The Syracuse Improv Collective’s mission is to create a fun and happy place for comedic performances in Syracuse. They exist in order to promote improv troupes in and around Syracuse, NY. The SIC holds monthly variety shows, conducts educational workshops, engage in special appearances and stunts, and are the driving force behind the Thumbs UPstate Improv Festival. We blow minds.
The level 3 graduates’ June show performance was stellar. A few of the newly-minted Collectivists were inspired to write about their experience and share it with you. Here’s Michelle Kivisto, reflecting on the great time she’s had so far:
On a Saturday morning in late February, I walked into a studio space to start Level 2 Improv with the Syracuse Improv Collective. I met my teacher, Mike, and found a spot to sit as other students entered the room. It was a space the size of an alleyway, but brightly lit by sunlight from the windows which was reflecting off the white walls and green couches lining the room.
Class started when we were asked to stand up and begin a warmup. Our task was to pass a snap. A simple enough task, but with added layers. You could not begin to snap your fingers until someone passed their snap to you, and you then had to “catch” it, and continue to snap your fingers, until you passed it to someone else. People personalized their snaps, bouncing them on the floor, juggling them, throwing it in the air and then twirling around and catching it. All quite theatrical. But all that was required of anyone in the circle was the ability to snap our fingers and make eye contact with someone to catch and pass the snap. In reality, we were watching air pass from one person to another. But on that day, in that moment, we were watching a circus act with actual snaps being exchanged between people.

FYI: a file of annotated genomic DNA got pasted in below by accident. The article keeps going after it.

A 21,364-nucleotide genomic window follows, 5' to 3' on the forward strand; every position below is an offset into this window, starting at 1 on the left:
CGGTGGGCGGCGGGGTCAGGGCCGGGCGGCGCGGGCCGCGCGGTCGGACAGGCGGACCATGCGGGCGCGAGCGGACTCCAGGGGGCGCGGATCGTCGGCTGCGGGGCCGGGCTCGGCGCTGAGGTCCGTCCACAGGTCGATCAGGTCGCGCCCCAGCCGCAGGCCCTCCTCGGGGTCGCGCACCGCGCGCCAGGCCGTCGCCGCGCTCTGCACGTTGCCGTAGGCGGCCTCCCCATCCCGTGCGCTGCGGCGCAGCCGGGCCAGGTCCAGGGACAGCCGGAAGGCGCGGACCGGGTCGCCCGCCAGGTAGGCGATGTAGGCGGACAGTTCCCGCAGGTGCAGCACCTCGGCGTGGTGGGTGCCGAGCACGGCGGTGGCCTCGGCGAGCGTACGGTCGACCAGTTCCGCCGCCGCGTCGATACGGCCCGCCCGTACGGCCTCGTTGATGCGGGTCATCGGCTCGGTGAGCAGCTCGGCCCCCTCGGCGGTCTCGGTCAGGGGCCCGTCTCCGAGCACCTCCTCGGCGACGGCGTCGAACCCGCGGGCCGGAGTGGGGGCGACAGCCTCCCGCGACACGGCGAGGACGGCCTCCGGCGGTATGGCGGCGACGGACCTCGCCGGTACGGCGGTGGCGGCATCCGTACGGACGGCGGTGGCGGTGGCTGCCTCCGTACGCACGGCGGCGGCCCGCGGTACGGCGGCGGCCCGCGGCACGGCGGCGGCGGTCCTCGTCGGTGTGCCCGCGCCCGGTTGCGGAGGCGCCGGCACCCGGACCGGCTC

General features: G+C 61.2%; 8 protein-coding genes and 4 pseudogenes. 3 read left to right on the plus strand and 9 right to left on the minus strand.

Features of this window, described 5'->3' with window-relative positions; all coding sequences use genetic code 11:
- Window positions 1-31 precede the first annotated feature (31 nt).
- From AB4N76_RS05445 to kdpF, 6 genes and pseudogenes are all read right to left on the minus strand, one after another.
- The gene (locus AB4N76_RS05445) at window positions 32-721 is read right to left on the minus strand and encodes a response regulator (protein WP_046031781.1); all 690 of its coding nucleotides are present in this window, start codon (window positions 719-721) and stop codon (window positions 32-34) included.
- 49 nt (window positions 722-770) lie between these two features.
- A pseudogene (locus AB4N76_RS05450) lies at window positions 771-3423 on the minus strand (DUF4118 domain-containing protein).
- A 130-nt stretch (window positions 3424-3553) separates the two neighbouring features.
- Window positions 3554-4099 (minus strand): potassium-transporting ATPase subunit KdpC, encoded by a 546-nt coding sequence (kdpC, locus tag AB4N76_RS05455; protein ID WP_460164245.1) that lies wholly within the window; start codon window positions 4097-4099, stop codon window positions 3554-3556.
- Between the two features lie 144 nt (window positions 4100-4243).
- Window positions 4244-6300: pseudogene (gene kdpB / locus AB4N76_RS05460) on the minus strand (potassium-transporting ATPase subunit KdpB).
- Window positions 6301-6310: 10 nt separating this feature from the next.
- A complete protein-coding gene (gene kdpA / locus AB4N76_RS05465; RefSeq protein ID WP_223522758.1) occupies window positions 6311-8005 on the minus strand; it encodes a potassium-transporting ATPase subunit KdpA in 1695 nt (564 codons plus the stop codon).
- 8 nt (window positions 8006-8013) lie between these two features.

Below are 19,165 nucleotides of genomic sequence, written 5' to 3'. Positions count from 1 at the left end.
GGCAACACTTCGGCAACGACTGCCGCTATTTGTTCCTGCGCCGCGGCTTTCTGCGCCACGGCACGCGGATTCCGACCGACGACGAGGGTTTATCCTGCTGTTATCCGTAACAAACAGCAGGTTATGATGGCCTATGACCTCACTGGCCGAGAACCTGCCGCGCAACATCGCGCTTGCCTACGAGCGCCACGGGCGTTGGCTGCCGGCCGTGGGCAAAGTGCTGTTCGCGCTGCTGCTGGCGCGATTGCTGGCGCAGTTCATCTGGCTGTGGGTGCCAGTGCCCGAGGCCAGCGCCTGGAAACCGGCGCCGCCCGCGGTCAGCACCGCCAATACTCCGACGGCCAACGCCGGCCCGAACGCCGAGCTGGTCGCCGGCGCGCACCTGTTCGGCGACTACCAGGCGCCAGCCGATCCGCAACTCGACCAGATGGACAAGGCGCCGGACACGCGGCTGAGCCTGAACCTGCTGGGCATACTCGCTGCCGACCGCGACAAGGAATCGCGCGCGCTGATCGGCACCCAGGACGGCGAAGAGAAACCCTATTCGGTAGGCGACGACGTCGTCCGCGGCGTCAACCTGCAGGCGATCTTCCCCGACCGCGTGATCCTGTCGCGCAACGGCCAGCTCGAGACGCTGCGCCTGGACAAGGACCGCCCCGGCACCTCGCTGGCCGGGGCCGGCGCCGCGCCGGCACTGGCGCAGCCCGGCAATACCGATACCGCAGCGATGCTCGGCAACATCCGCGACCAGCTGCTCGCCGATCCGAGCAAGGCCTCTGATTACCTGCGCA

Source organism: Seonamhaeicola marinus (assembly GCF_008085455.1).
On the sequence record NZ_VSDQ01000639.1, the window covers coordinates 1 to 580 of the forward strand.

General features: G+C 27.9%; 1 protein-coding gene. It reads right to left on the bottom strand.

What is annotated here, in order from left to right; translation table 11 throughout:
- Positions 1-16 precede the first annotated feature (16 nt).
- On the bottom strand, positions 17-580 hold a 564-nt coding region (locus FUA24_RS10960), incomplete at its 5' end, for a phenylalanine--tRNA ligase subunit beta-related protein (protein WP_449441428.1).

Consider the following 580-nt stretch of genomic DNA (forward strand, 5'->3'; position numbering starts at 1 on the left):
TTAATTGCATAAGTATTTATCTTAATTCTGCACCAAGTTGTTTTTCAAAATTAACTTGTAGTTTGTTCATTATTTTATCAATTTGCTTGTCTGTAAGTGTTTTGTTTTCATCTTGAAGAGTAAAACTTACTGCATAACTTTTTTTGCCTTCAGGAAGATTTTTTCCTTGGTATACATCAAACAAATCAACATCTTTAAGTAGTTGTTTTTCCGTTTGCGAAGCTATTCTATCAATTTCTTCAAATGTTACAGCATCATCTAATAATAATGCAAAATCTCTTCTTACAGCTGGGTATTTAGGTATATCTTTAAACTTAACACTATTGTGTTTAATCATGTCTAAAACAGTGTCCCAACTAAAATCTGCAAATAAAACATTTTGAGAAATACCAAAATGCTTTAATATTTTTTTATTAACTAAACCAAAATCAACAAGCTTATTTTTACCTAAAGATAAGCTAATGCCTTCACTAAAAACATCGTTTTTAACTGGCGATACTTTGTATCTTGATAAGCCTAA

That was the beginning of a magical journey. I went into a white walled studio but emerged a painted canvas. Each week added more color, more definition. After Level 2 ended I immediately registered for Level 3. In Level 3 I was given tools to start painting the canvas myself, sometimes with other people holding the brush as my scene partners, until eventually with a lot of practice I became a paint by number grid in which I could clearly see where to put the paint next.
As with anything new, the only way to keep from forgetting what you have learned is to practice. Drop in classes provide a way to meet new people, some of which have never tried improv before, and reunite with improv classmates and teachers. If you are hesitant to sign up for classes or attend a drop in, I can say from experience that everyone is a blank canvas. Add some color to yours.